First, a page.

sweet and simple: honey mustard

September has blown in like the winds of a hurricane, gusting and squalling, with the eye of the storm not yet in sight. I was gone for the first two weekends of the month, and while I’m not complaining, it really was a lot all at once. Madeline started first grade, and with first grade came her first experience with homework. Which means…OUR first experience helping her with homework. Swim practice for both kids – twice a week – started in the midst of all of this chaos, as did our beloved college football season with home games most of these first Saturdays in September.

So, really, it’s all good stuff. Seriously.

But, the icing on the cake — the bitter icing, the rancid buttercream frosting that you just DON’T want to eat – is that we lost our afternoon babysitter. Now, maybe I’m putting too much emphasis on how much help she was, but I don’t really think so. She was a huge help to me. And I miss her. Dearly.

But we’re working through it. I’m working through it.  So, in the spirit of finding simplicity again, and in trying to center myself, I’ve made a very simple recipe. Yes, friends, I’ve made honey mustard. Never thought honey mustard could be soothing, could you? Well, it is. I promise. The simple acts of chopping sweet Vidalia onions into perfect slices, stirring those slices slowly in the pan, swirling the whole melting mess together with the honey – these are the things I needed.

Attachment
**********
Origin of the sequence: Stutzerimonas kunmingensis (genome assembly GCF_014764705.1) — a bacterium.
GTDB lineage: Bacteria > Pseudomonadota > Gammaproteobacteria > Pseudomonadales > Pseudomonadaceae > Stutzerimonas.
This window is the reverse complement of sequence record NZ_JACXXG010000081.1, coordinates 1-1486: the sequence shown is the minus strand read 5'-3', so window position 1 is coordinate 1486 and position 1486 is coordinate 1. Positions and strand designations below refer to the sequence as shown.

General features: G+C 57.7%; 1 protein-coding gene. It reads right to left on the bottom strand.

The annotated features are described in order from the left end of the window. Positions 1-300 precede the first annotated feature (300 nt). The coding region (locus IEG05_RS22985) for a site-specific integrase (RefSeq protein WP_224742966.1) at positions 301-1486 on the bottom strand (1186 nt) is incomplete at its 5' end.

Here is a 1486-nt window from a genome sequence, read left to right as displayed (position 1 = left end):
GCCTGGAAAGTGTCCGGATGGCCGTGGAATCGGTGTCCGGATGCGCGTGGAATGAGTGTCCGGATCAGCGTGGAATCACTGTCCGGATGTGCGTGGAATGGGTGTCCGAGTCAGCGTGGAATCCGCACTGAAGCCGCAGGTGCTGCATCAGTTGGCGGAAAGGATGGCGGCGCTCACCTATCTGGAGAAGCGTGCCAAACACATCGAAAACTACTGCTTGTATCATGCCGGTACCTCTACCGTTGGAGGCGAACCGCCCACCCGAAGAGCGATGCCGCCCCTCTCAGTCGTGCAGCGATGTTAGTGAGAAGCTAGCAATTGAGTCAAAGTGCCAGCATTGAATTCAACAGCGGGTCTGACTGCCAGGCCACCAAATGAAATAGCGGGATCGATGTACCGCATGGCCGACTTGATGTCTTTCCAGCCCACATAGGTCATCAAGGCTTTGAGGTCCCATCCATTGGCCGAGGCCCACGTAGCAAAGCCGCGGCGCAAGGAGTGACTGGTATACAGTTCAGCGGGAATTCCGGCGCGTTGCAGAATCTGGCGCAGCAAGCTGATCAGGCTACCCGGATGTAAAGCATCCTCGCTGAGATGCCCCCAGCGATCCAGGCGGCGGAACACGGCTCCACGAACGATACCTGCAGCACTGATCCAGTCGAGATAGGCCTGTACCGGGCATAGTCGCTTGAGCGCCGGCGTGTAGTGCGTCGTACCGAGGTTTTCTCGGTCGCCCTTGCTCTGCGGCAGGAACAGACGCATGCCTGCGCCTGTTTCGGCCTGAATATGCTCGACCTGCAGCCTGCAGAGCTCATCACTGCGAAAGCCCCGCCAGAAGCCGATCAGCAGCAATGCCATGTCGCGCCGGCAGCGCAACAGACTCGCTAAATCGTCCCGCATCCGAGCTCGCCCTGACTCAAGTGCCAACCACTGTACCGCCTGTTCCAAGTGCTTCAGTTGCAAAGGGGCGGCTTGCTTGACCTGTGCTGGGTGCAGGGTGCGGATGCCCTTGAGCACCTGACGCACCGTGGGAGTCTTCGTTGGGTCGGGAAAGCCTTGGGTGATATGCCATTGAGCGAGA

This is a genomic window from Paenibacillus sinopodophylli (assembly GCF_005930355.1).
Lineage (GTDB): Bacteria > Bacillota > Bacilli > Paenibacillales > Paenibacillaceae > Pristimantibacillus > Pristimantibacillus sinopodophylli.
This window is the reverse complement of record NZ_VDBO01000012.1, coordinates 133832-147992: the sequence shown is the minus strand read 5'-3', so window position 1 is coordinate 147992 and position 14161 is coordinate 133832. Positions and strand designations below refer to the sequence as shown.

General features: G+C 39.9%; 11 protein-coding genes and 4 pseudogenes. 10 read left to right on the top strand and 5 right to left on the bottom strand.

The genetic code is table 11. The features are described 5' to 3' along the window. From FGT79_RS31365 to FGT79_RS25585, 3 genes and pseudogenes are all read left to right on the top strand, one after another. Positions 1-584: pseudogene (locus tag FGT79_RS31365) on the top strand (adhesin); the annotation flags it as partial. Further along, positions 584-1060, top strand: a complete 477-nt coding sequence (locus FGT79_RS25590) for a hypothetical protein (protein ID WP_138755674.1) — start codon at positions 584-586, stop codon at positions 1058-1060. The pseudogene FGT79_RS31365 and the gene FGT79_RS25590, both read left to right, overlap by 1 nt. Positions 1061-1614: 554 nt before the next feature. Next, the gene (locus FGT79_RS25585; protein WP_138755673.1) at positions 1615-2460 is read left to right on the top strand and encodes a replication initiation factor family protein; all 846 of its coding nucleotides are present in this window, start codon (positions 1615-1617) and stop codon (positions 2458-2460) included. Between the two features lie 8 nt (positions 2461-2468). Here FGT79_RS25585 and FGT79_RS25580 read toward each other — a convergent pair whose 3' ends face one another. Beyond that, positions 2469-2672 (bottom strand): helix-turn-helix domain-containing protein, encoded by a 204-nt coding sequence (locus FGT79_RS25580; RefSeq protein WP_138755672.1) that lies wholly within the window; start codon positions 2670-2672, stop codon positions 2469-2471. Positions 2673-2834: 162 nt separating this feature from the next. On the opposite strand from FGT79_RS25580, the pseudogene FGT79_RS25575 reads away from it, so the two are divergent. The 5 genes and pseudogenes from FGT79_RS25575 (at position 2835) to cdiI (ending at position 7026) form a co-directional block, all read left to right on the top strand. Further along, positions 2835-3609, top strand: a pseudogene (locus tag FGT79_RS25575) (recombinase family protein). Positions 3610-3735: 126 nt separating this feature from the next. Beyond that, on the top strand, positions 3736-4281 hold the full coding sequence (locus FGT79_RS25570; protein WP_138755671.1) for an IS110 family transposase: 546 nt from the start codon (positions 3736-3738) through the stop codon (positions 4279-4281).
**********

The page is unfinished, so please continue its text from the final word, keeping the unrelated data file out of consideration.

Honey Mustard

This recipe is only just tweaked from the recipe in Barbara Lynch's Stir: Mixing It Up in the Italian Tradition. The recipe makes about 3/4 cup of honey mustard. Because I live in the south, we are surrounded by sweet Vidalia onions, so I used a Vidalia as the main onion in this recipe.


2 tablespoons extra virgin olive oil
1 large Vidalia onion, thinly sliced
3 tablespoons honey
3 tablespoons Dijon mustard (I used Grey Poupon)
Kosher salt
Freshly ground black pepper


Heat the olive oil in a medium skillet over low heat. Add the onion and cook, stirring occasionally, until onion is very tender, about 20 minutes. Add the honey and mustard and cook, stirring occasionally, for another 5 minutes. If the mixture begins to stick to the pan before the onion is fully cooked, you can add up to 1/4 cup water. [Note: I did not need to add any water to mine.] Let cool a bit and then transfer to a blender or food processor and puree until smooth. Season to taste with salt and pepper.

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19 Responses to “strawberry jam with balsamic and black pepper”

  1. LiztheChef — May 2, 2012 @ 6:15 pm

    Your berries are gorgeous! I need to get jammin’ before our local season ends here in San Diego.

  2. Winnie — May 2, 2012 @ 6:20 pm

    I LOVE this!!! I made strawberry black pepper syrup last year, which I added to sparkling water for homemade “sodas” last summer. Can’t wait until my strawberries are ready to eat…

  3. Lindsay — May 2, 2012 @ 6:27 pm